Call it Dueling Pollsters.  Early today, Quinnipiac’s poll of 2,311 registered voters indicated that they want to see tax increases included in any deal to raise the debt ceiling.  Rasmussen polled 1,000 likely voters and found the exact opposite, with 55% opposed to any new taxes in a debt-ceiling increase deal:

As the Beltway politicians try to figure out how they will raise the debt ceiling and for how long, most voters oppose including tax hikes in the deal.

Just 34% think a tax hike should be included in any legislation to raise the debt ceiling. A new Rasmussen Reports national telephone survey finds that 55% disagree and say it should not.

The difference might be in the way the questions were asked, being mindful of the Pollster-in-Chief’s warning on survey language.  Rasmussen’s question seems a little more straightforward, if generic:

As part of Legislation to Raise Debt Ceiling Should Congress and President Raise Taxes?

Quinnipiac is more specific:

Do you think any agreement to raise the national debt ceiling should include only spending cuts or should it also include an increase in taxes for the wealthy and corporations?

That is a perfectly legitimate question; the context of tax hikes from the White House has been to raise taxes on corporations and higher-income earners.  However, the term “wealthy” will provoke some emotional response (and it’s arguably inaccurate, since the taxes proposed would impact individuals making as low as $200,000 per year).  Quinnipiac would have been better off to have avoided the term — “higher income earners” would have been more accurate, objective, and less prone to the emotional responses that come with “wealthy.”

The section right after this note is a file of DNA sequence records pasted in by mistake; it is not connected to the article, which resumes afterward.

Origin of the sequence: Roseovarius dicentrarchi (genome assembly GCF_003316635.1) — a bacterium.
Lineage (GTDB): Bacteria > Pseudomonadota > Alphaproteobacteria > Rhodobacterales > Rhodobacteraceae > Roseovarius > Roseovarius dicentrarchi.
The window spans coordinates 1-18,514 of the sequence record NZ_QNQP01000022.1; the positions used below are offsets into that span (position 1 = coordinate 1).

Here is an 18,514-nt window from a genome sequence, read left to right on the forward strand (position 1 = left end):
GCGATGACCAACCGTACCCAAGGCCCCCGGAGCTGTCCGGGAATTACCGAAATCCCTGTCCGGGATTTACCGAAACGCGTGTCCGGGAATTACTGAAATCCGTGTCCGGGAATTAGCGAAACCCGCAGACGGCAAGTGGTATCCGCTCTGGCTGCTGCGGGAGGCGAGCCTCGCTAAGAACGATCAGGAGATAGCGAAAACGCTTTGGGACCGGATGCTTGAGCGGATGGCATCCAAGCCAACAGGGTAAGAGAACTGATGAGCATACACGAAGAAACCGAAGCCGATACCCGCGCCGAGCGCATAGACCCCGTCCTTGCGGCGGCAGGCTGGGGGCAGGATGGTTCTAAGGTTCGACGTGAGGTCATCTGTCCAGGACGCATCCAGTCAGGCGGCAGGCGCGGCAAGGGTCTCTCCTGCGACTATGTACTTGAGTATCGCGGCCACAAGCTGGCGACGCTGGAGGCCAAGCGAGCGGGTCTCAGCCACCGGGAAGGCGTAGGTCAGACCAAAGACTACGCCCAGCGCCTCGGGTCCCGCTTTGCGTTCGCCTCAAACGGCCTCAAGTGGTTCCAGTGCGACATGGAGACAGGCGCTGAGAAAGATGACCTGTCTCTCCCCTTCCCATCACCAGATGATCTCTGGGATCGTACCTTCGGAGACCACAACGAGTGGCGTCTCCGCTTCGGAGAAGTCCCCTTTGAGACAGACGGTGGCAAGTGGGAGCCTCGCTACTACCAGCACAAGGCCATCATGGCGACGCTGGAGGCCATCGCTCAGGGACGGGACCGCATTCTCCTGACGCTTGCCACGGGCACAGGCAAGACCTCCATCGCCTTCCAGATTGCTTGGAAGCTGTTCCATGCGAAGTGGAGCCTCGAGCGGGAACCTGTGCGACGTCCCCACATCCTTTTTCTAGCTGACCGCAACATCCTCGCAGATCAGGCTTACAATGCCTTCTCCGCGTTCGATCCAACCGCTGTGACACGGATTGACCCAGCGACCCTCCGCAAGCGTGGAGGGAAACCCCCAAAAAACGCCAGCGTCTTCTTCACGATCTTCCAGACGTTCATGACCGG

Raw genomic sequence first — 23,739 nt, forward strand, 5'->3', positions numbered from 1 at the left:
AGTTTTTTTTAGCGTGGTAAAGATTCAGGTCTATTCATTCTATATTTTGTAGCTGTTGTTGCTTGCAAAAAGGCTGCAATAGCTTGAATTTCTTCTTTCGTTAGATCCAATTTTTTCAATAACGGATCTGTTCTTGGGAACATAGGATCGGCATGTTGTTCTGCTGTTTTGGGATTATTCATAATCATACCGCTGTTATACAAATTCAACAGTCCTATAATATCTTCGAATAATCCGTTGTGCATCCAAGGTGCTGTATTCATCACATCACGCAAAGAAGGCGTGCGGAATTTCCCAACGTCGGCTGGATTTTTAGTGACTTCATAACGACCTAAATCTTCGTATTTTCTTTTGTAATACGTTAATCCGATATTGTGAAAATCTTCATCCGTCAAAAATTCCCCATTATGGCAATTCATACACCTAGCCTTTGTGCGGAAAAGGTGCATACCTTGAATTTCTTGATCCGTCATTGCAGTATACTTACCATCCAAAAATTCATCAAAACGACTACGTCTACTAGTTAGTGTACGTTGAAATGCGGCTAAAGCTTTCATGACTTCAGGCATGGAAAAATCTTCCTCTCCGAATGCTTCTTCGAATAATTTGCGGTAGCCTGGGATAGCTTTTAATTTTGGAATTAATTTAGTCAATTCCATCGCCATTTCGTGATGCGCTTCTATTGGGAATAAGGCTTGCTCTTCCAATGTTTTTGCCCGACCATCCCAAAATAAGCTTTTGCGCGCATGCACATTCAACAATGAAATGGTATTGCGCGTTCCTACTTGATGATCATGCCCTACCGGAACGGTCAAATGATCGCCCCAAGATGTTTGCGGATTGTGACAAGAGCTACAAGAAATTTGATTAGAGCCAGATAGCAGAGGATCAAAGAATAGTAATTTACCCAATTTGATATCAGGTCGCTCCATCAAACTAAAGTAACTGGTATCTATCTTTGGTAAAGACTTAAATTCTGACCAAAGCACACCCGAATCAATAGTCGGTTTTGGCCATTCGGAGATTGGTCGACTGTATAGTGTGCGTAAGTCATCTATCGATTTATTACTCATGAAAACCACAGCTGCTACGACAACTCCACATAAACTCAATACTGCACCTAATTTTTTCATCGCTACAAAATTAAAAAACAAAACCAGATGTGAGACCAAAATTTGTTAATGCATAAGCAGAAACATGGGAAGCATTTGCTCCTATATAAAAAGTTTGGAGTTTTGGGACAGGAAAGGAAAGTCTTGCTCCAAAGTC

In the Rasmussen poll, raising taxes is only popular among Democrats, black voters, and self-professed liberals and the political class.  Except among liberals (66%), the majorities are relatively weak, at 58%, 51%, and 59% respectively.  Raising taxes fails in every income bracket, by a majority in every age bracket, and among both men (36/57) and women (33/53).  Independents oppose tax hikes 35/51, and even 32% of Democrats oppose tax hikes.

There is one other commonality between the two surveys; they both ask whether respondents are more worried about a government default or more government spending and debt.  In the Q-poll, it’s a close call, with the default edging out spending concerns 45/43.  In Rasmussen, a majority worry more about spending concerns, 37/51, which is again true for both genders, every age demographic (excepting a plurality of 43/48 among 50-64YOs), and independents (37/54).

So what is one to believe?  Both pollsters have good reputations and are known for their usually-accurate predictions.  Given the polling by various organizations over the last few months on the debt-ceiling issue, the Rasmussen poll fits better than the Q-poll, which looks more like an outlier.  It could also be that the Q-poll has picked up quicker on a trend shift, just as Rasmussen did on ObamaCare in 2009 and on the midterm results in 2010.  We’ll see what other independent (non-media) pollsters find in the next few days.